Six key ingredients to stellar customer service

Communication, Sales,

Today’s customers are more sophisticated and have a wider range of products and services to choose from than ever before.

This combined with the fact that they can more easily compare, consider and access competing products online and overseas, it’s no wonder customers are harder to attract and more difficult to keep than ever before.

Consider these facts:

The average business may never hear from more than 90 percent of unhappy customers, but they will complain to 7-10 of their business associates and friends.  Many customers aren’t dissatisfied, but they’re not sufficiently satisfied to resist a competitor’s offer.  Therefore successful companies appreciate the value of encouraging communication with their customers.  Companies that encourage complaints and then resolve them promptly win more customers and capture the largest share of compliments.

Following are six key ingredients to stellar customer service:

  • Put people before other work.  At the first inkling a potential customer is near or on the phone drop everything else.  Put what you are working on away.  Your work won’t walk away or hang up, but customers will.  If you are face to face, make eye contact and immediately acknowledge them – let them know they come first.  If on the phone, let them know you’re glad to hear from them,  interested in why they are calling and immediately attentive to their needs.
  • Always be nice – no matter how busy you are.  Being busy is no excuse to be indifferent or rude.  Demonstrate exceptional “be of service” attitude.  If in any way you convey an “I’m too busy” attitude with a potential or existing customer, you will certainly drive them away.  Costumers want all of your attention, and if you’re “too busy,” they will go elsewhere.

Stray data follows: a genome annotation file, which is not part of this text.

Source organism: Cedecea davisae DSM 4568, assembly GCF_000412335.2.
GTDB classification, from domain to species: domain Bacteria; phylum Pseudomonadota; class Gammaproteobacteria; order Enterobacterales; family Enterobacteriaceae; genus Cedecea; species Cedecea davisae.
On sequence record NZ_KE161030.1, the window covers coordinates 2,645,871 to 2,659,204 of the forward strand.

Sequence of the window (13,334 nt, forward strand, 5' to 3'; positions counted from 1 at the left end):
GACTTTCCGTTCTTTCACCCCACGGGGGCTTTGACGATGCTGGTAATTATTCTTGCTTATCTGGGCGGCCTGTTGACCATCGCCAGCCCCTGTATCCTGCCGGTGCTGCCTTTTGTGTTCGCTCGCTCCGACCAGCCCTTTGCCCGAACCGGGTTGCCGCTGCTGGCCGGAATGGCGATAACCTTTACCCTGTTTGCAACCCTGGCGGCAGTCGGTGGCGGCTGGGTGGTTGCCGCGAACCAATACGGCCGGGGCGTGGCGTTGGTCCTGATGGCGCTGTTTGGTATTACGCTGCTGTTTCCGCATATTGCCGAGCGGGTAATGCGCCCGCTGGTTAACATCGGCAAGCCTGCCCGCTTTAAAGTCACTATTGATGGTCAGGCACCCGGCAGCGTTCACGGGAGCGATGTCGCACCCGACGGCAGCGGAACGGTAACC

• Take time with your callers.  Even though phone calls are an interruption, the person contacting you has a reason that is important to them.  The caller needs your full attention, so avoid writing, emailing or talking to others while on the phone with people.
  • Talk to them on their level.  Company jargon and acronyms should stay within the company.  Customers may not be familiar with the terminology and abbreviations your company uses internally.  Use language that they will easily understand.
  • Be friendly before you know who it is.  By being friendly to everyone, you can offer the same superior customer service and respect to everyone and avoid discrimination.
  • Watch what you say.  “That’s fine” isn’t “Thank you”, and “Uh-huh” isn’t “You’re Welcome.”  And “not a problem” isn’t appropriate if people are calling because they have a problem.  Small habitual comments can inadvertently convey very profound messages, so watch what you say.  Start today by counting how many times you forget to say “thank you” and “you’re welcome.”  Make it a habit to always show appreciation and attention to customers.  Let them know they are important to you personally, and appreciated by your company.

Remember, without customers, there are no businesses.  Treat them as important as they are.

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